Sierra Mannie who asked white gay men to stop appropriating the culture of black women. While some understood and agreed with the overall message of the piece, many others (including some of my friends) took offense to it. As you might guess, the blogosphere produced a number of passionate responses of agreement and disagreement.
For me, I cannot think of a more perfect introduction to intersectionality, a term developed by law professor Dr. Kimberlé Crenshaw. I’ve always found the term to be awkward and overly "academic," but the concept behind it is a good one. If you are unfamiliar with the term, I would suggest starting with the Wikipedia page and then read a couple of excellent articles here and here.
In Christian terms, it’s a practical tool to help us follow the Golden Rule.
Christena Cleveland, a social psychologist, author, and speaker, puts it this way:
"But when we only pay attention to and promote stories that we personally find relatable and affirming, we blind ourselves to the ways in which we are cutting ourselves off from, silencing and marginalizing others. It's easy to think that only überprivileged people need to think intentionally about connecting with and creating space for marginalized voices. But those of us who straddle the line between privilege and oppression need to be equally vigilant in this area. We can be blinded by our single-minded vision to raise our own voice and in doing so, ignore and oppress those who have even less of a voice than we do."
I believe that is the concept (and opportunity) that many white gay men missed: while being oppressed in their own right, they are at high-risk for being blinded to others unlike them who are also oppressed. Instead of listening to this woman’s story and experience, many simply responded in defensiveness. An opportunity for learning, connection, and a step toward reconciliation was missed.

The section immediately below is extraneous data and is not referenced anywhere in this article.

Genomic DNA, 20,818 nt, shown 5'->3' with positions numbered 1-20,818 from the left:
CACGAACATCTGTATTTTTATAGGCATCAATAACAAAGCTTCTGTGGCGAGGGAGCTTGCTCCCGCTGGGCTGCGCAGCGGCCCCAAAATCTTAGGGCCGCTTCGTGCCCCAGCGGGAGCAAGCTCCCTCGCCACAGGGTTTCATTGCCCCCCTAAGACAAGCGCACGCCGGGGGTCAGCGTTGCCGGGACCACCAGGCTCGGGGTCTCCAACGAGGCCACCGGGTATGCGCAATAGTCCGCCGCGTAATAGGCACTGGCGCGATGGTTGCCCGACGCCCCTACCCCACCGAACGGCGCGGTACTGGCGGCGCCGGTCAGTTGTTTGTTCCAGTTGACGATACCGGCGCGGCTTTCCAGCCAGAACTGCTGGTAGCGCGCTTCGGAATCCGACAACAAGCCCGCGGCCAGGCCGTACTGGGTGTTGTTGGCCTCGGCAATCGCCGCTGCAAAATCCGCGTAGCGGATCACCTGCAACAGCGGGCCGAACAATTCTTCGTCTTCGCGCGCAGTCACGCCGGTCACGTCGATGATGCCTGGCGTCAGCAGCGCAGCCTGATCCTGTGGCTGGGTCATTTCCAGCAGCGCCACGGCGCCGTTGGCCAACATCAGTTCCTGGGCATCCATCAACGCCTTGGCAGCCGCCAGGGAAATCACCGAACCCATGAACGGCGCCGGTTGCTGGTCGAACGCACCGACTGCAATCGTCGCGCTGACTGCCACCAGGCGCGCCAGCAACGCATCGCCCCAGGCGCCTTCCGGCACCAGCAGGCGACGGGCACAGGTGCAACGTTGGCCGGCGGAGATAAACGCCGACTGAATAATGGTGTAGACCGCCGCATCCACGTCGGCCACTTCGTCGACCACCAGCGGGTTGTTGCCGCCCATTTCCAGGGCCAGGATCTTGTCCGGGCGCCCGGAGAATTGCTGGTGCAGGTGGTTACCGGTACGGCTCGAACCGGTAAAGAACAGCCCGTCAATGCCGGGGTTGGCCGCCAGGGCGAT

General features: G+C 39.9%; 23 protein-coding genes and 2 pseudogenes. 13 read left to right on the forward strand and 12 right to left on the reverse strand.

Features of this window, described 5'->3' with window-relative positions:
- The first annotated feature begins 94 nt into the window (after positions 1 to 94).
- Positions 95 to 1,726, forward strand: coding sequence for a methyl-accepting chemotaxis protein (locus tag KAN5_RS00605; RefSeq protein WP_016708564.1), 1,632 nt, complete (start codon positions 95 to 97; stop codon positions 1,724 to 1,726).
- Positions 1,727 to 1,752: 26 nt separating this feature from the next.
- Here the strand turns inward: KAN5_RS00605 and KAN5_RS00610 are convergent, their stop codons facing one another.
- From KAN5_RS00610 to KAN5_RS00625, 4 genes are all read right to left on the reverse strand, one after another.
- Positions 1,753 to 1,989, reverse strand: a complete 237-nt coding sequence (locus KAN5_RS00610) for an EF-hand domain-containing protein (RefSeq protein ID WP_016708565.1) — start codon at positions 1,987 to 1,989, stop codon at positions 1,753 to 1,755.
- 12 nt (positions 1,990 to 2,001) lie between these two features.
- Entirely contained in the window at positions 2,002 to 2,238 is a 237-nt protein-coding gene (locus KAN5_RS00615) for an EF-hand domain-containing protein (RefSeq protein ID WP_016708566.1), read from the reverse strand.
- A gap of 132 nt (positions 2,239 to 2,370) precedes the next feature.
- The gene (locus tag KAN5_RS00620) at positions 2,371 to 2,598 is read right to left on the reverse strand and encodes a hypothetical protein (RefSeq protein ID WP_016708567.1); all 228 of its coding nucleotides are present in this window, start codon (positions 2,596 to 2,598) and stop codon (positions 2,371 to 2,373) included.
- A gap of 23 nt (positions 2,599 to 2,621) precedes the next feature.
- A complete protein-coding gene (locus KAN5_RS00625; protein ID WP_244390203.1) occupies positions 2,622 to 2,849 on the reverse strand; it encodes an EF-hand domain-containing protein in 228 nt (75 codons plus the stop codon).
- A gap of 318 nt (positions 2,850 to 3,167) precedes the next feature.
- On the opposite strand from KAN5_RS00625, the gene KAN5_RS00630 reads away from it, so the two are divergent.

While I have experienced some significant marginalization in society and in the church (I am a gay man), I also have an enormous amount of privilege (white, cis-gender male, U.S. citizen). Additionally, the acceptance of gays, lesbians, and same-sex relationships has increased and gained momentum in the U.S. in the past decade.
As someone with this mixture of privilege (a lot) and marginalization (some), I feel called and equipped to be a bridge between the two. Let me provide an general example. Often, those who are only just coming to terms with their own privilege have a lot of questions and experience a mild-to-moderate amount of shame, distress, and panic. Those who are marginalized often feel bombarded by the same questions and concerns by these folks. While the person of privilege may have honest questions, the onus really isn’t on the marginalized person to provide soothing words of comfort! However, some of us, including myself, have the experience to be a bridge between those so marginalized that they do not have a significant voice in our society, and those who are struggling to understand their own privilege and the existence of significant systems of oppression. To put it more simply, I do have the time and the energy to answer these questions, to provide education, and to amplify the voices of the marginalized to the ears of those more privileged than I am.
I think a lot of the angst and tension between activists and bridge-builders can be explained by this misunderstanding of roles. Activists are marginalized people and their allies standing in solidarity, moving the conversation forward in the public sphere, and challenging the status-quo. Bridge-builders are marginalized people and their allies providing the way forward for those who are willing, yet still searching, questioning, and integrating their own experiences and shadows. Because we are equipped for different roles, we experience disagreement in methods, tone, strategy, and even purpose.
In the end, we are all reliant on the Holy Spirit to guide us in love. May we listen to the Spirit’s voice and follow with courage. May we trust the Spirit to work in others as well, even if it looks strange and unsettling to us. May we always be open to critique, and may the Spirit give us discernment. And may we not miss another opportunity to celebrate our intentional diversity in the Body of Christ.